If software development existed without bugs, developers would be the happiest people in the world. There would be no banging of hands on the keyboard in frustration, or waking up in the middle of the night just because you suddenly get a brain buzz telling you “how to fix that bug.” Unfortunately, this luxury is not the case as software development is a process of iteratively removing bugs from written code until there are (almost) none.
When developing a piece of software, a huge percentage of time is spent testing and debugging the code to remove bugs, and developing with webhooks is no exception. In this article, we will look into debugging webhooks. We go over what brings about bugs in the process of developing with webhooks, how to tackle these bugs, and tools that can help the debugging process.
Why are my webhooks not working?
So, why are my webhooks not working?
This statement is very similar to the other popular question, Why is my code not working?
Developers ask this a lot because there is a 90% chance your code will not work the first time, and it’s the same with webhooks. This obstacle will almost definitely occur and is not inherently a big deal, however, it is very important to know where to look when your webhooks are not working as expected.
Receiving your webhooks
The first thing you want to be sure of is that you are receiving your webhooks. Because webhooks are regular HTTP requests originating from a source application to your API, they can fail silently if there is no facility to trace the request.
One thing you want to do before working with webhooks is read the webhook provider’s documentation properly (not the entire thing, just the section on webhooks) and look at sample code on their website to master how to consume the webhook.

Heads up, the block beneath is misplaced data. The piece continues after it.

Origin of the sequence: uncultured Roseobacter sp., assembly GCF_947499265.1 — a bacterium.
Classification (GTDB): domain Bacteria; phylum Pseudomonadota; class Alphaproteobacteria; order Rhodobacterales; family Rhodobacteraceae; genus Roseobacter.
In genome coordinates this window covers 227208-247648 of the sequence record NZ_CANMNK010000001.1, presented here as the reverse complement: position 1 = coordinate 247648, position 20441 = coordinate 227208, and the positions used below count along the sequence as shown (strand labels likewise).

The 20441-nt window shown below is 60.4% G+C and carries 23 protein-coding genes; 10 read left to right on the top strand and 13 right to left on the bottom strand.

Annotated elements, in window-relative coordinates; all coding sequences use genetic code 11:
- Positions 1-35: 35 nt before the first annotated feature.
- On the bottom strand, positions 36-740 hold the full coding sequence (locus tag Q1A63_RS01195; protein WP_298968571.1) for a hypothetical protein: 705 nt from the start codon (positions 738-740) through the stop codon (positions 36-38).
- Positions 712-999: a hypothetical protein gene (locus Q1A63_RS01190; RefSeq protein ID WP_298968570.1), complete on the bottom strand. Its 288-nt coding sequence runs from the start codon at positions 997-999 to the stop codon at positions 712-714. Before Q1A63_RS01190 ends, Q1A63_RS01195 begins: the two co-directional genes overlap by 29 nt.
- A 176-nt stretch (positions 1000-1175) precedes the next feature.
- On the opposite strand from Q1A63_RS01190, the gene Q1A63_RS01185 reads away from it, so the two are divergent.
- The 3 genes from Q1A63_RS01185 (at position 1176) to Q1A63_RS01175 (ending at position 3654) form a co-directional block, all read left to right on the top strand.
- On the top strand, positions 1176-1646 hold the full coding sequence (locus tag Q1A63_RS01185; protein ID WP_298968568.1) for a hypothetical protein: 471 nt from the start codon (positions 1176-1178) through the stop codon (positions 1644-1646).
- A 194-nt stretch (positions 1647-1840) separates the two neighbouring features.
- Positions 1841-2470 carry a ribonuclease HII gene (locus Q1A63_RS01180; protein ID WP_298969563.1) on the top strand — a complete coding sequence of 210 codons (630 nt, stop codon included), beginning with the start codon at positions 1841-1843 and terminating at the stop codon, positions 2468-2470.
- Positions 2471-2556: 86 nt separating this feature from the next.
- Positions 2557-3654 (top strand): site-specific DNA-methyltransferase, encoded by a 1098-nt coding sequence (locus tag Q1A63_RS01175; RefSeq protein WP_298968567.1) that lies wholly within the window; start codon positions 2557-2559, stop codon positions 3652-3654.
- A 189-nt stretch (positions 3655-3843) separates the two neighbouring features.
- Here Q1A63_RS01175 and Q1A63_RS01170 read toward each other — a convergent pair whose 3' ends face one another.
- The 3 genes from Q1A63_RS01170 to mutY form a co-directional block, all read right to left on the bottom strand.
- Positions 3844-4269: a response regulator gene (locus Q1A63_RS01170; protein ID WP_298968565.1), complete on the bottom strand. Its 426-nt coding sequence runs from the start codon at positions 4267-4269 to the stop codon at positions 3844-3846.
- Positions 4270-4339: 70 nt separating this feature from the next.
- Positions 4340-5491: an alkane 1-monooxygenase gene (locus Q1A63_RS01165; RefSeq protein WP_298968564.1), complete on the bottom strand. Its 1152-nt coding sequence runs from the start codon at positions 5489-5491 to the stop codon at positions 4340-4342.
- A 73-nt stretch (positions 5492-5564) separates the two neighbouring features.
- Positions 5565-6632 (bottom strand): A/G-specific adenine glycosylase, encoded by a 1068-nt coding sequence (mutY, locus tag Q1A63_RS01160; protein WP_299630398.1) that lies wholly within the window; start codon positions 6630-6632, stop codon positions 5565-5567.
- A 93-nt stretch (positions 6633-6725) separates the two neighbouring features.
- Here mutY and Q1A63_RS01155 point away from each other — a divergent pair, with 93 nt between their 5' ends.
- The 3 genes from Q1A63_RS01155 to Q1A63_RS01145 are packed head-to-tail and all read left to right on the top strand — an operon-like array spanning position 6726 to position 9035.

Some other steps you can take:
- Do a health check on your webhook source: Sometimes (rarely), your webhook provider’s system is down and not sending webhooks. A good number of webhook providers have a system status page that indicates when the system is up and running or down.
- Check if the webhook is pointing to the right destination: Sometimes you may have an error on the webhook URL provided, and your webhooks are sent to the wrong endpoint. You want to check that you have registered the correct webhook URL.
- Make sure your destination server is running: You’ll be surprised by how many times you think you have your API running when it’s not. Also, if the webhook request encounters an error upon hitting your endpoint (code throws an exception), your system can go down or fail silently, making it seem as if the webhook did not arrive.